• In the April analysis of the top properties where search activity is observed, Google Sites led the search market with 14.0 billion search queries, followed by Yahoo! Sites with 2.8 billion queries and Microsoft Sites with 1.9 billion. Amazon Sites experienced sizeable growth during the month with an 8-percent increase to 245 million searches, rounding off the top 10 ranking.

View Online

An August 2008 PEW Internet Study revealed:

  • The percentage of Internet users who use search engines on a typical day has been steadily rising from about one-third of all users in 2002, to a new high of just under one-half (49 percent).
  • With this increase, the number of those using a search engine on a typical day is pulling ever closer to the 60 percent of Internet users who use e-mail, arguably the Internet’s all-time killer app, on a typical day.

A EightFoldLogic (formally Enquisite) report from 2009 on click-through traffic in the US showed:

  • Google sends 78.43% of traffic.
  • Yahoo! sends 9.73% of traffic.
  • Bing sends 7.86% of traffic.

A July 2009 Forrester report remarked:

  • Interactive marketing will near $55 billion in 2014.
  • This spend will represent 21% of all marketing budgets.

A Yahoo! study from 2007 showed:

  • Online advertising drives in-store sales at a 6:1 ratio to online sales.
  • Consumers in the study spent $16 offline (in stores) to every $1 spent online.

Webvisible & Nielsen produced a 2007 report on local search that noted:

  • 74% of respondents used search engines to find local business information vs. 65% who turned to print yellow pages, 50% who used Internet yellow pages, and 44% who used traditional newspapers.
  • 86% surveyed said they have used the Internet to find a local business, a rise from the 70% figure reported last year (2006.)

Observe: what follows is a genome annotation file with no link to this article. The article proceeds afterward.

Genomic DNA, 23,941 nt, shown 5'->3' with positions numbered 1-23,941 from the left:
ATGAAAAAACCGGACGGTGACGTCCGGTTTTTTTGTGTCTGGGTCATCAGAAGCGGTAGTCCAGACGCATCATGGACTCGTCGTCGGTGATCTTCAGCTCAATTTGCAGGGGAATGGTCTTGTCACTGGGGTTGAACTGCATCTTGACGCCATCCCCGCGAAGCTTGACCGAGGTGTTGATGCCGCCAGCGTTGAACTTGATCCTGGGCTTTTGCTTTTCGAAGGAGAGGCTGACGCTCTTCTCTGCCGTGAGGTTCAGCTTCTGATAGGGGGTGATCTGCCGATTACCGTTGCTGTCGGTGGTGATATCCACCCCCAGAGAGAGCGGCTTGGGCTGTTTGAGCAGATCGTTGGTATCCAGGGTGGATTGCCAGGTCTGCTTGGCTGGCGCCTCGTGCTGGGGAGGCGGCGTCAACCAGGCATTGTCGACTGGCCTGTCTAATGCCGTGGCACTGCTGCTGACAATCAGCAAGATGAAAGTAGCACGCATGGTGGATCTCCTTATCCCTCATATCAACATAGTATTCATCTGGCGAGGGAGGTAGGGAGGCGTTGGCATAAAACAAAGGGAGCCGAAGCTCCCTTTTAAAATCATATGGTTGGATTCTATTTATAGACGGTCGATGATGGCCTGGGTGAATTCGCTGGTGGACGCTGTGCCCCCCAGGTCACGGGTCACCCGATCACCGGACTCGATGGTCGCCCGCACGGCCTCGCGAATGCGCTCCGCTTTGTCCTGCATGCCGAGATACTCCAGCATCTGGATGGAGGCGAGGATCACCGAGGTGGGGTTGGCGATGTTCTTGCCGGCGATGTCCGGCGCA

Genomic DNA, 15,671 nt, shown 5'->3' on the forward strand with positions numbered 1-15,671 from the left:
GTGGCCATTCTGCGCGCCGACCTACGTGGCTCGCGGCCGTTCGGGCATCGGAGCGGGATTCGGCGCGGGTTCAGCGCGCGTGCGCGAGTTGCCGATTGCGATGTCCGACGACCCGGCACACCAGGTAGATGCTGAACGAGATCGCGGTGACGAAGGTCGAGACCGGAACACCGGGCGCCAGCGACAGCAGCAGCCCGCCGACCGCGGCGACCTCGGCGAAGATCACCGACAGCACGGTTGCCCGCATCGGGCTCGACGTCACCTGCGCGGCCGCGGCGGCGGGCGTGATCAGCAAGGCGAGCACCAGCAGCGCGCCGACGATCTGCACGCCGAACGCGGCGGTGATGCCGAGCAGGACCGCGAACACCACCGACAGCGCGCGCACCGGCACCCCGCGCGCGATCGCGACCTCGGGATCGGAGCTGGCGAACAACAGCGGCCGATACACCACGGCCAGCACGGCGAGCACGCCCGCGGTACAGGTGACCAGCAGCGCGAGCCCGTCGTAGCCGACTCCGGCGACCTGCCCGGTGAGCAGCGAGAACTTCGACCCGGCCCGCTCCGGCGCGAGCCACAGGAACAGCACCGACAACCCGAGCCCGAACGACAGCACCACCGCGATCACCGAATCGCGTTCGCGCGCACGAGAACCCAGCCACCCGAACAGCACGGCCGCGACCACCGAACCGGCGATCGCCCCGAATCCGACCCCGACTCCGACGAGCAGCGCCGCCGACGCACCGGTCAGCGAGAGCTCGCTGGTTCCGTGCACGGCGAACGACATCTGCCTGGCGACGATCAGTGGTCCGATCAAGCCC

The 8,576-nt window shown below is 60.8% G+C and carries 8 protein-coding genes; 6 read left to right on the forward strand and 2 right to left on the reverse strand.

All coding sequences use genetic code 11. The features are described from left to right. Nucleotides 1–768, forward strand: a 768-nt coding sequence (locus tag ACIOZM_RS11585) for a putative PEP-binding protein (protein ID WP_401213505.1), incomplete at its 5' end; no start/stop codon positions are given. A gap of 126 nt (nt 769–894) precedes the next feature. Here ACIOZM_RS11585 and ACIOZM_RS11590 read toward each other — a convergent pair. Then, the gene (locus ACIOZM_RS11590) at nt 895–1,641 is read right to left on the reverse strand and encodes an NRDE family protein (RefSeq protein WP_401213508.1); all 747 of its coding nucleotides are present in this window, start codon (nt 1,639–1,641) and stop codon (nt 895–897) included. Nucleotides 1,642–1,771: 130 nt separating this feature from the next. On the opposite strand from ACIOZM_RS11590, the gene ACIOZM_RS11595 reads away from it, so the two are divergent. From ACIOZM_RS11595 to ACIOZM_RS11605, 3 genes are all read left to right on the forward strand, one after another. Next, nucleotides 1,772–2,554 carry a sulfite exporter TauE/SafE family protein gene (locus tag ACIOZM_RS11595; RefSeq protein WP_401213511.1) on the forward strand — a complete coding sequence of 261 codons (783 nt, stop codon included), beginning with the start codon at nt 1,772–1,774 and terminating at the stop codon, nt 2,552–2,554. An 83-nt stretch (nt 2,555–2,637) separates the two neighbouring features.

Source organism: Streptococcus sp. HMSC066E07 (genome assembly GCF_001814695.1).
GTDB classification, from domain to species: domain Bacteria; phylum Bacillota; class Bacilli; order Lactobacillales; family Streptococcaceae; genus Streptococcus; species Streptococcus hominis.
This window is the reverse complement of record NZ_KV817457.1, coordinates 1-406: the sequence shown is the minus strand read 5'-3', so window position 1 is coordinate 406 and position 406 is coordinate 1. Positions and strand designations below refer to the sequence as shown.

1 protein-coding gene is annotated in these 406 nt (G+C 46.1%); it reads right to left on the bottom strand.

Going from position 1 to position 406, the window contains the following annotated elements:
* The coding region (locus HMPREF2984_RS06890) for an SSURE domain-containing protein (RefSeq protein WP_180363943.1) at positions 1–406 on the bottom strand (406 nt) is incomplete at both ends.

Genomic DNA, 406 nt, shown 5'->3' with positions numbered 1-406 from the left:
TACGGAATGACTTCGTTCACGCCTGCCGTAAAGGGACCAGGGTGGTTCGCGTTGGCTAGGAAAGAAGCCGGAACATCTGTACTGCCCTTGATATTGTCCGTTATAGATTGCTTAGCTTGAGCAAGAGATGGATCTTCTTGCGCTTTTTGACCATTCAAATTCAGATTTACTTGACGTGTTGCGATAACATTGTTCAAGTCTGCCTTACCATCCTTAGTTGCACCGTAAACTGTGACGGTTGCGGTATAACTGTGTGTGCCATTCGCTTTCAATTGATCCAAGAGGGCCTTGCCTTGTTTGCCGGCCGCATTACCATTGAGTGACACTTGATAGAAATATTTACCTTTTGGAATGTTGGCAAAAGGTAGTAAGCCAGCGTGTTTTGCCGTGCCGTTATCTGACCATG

• 80% reported researching a product or service online, then making that purchase offline from a local business.

A study on data leaked from AOL’s search query logs reveals:

  • The first ranking position in the search results receives 42.25% of all click-through traffic
  • The second position receives 11.94%, the third 8.47%, the fourth 6.05%, and all others are under 5%
  • The first ten results received 89.71% of all click-through traffic, the next 10 results (normally listed on the second page of results) received 4.37%, the third page – 2.42%, and the fifth – 1.07%. All other pages of results received less than 1% of total search traffic clicks.

That's Some Spicey Data You Got There

All of this impressive research data leads us to some important conclusions about web search and marketing through search engines. In particular, we’re able to make the following assumptions with relative surety:

  • Search is very, very popular. It reaches nearly every online American, and billions of people around the world.
  • Being listed in the first few results is critical to visibility.
  • Being listed at the top of the results not only provides the greatest amount of traffic, but instills trust in consumers as to the worthiness and relative importance of the company/website.
  • An incredible amount of offline economic activity is driven by searches on the web